From the above results of different classification tasks on the testing sets, it is apparent that the top three models are always concatenated map model, major voting model and the model using back elevation maps. The differences in performance between the aforementioned models, however, were marginal. The concatenated map model performed consistently across all classification tasks when compared with the voting model but importantly required almost 80% less computational resources. We, therefore, selected only the model using concatenated four maps for the validation testing of the IRAN dataset.

Results on the external IRAN validation dataset

In the IRAN dataset, there were 532 images comprising: Healthy (n=32); stage 1 (n=83); stage 2 (n=161); stage 3 (n=64) and stage 4 (n=192). As all the images were from patients classified as keratoconus, we were not able to evaluate the sensitivity and specificity of this model on this dataset.

The AUC was 0.9737 (95% CI 0.9653 to 0.9821) for the classification of healthy (n=32) vs keratoconus (n=500). The AUC was 0.7304 (95% CI 0.6817 to 0.7783) for the classification of healthy (n=32) vs stage 1 (n=83). The AUC was 0.8988 (95% CI 0.8649 to 0.9305) for the classification of stage 1 (n=83) vs stage 2 (n=161). The AUC was 0.8285 (95% CI 0.7793 to 0.8754) for the classification of stage 2 (n=161) vs stage 3 (n=64). The AUC was 0.859 (95% CI 0.8438 to 0.8749) for the 5-class classification. The confusion matrices of the above models are shown in online supplemental table 2.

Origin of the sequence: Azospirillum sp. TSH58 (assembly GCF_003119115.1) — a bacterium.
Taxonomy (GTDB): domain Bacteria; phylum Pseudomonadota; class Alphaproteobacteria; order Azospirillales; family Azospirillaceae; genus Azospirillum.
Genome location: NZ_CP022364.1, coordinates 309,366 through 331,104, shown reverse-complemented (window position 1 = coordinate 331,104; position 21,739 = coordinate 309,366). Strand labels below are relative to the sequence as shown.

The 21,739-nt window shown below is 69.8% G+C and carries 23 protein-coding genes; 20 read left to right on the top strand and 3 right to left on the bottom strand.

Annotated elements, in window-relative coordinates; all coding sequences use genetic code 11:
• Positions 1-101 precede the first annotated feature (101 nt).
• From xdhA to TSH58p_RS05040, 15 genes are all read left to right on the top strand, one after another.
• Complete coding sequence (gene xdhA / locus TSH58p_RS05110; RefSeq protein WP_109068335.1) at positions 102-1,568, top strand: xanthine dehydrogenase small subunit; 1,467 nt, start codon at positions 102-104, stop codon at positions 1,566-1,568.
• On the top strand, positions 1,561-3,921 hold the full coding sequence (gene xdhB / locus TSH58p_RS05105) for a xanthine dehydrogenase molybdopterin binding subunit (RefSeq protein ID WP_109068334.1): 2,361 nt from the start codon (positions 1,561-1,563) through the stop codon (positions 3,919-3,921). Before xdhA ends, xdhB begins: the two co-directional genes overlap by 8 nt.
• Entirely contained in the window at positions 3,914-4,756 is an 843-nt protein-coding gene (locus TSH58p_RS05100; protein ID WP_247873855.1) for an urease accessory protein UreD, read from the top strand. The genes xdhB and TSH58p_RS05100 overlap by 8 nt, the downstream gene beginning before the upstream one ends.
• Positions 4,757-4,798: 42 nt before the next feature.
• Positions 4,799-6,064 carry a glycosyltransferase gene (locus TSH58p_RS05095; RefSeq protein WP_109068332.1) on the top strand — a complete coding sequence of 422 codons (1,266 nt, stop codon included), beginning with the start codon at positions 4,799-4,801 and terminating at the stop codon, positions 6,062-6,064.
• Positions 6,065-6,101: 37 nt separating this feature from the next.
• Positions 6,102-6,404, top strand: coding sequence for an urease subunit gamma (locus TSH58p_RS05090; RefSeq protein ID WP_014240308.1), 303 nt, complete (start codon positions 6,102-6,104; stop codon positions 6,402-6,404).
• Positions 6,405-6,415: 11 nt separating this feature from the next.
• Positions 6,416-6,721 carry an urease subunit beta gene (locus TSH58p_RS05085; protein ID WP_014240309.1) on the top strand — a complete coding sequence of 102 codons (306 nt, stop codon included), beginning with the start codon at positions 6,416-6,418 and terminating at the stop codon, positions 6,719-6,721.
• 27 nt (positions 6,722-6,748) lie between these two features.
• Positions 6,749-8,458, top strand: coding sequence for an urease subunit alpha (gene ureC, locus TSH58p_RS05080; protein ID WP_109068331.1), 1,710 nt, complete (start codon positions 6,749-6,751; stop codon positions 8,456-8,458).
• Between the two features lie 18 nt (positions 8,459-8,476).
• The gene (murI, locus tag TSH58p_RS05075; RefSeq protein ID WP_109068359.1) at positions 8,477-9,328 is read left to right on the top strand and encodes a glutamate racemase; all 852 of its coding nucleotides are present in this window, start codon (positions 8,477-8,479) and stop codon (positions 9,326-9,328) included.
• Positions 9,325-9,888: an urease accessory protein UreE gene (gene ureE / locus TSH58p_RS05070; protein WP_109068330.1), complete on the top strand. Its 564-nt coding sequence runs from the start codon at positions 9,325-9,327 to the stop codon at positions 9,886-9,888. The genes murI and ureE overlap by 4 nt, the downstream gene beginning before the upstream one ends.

Visualisation of the learnt features

We also studied the area of interest (focus) of the models during its learning process. Saliency maps and Grad-CAM were developed to obtain heat maps to show where the network highlighted the important regions in the image. The following are some good examples (online supplemental figure 3).


Our findings suggest that accurate automated detection of keratoconus and its evolution are possible using a CNN. When provided with all four maps (axial, corneal thickness, front and back elevation) the model is automatically able to discern between keratoconus and healthy eyes with an accuracy of 99.07% (97.57%–99.43%). Moreover, it can detect different stages of keratoconus with an accuracy of 93.12% (86.75%–93.98%). We postulate that the CNN model has better accuracy than the current gold standard of human interpretation. The use of Amsler-Krumeich classification of keratoconus in four stages is related to its worldwide use in daily practice.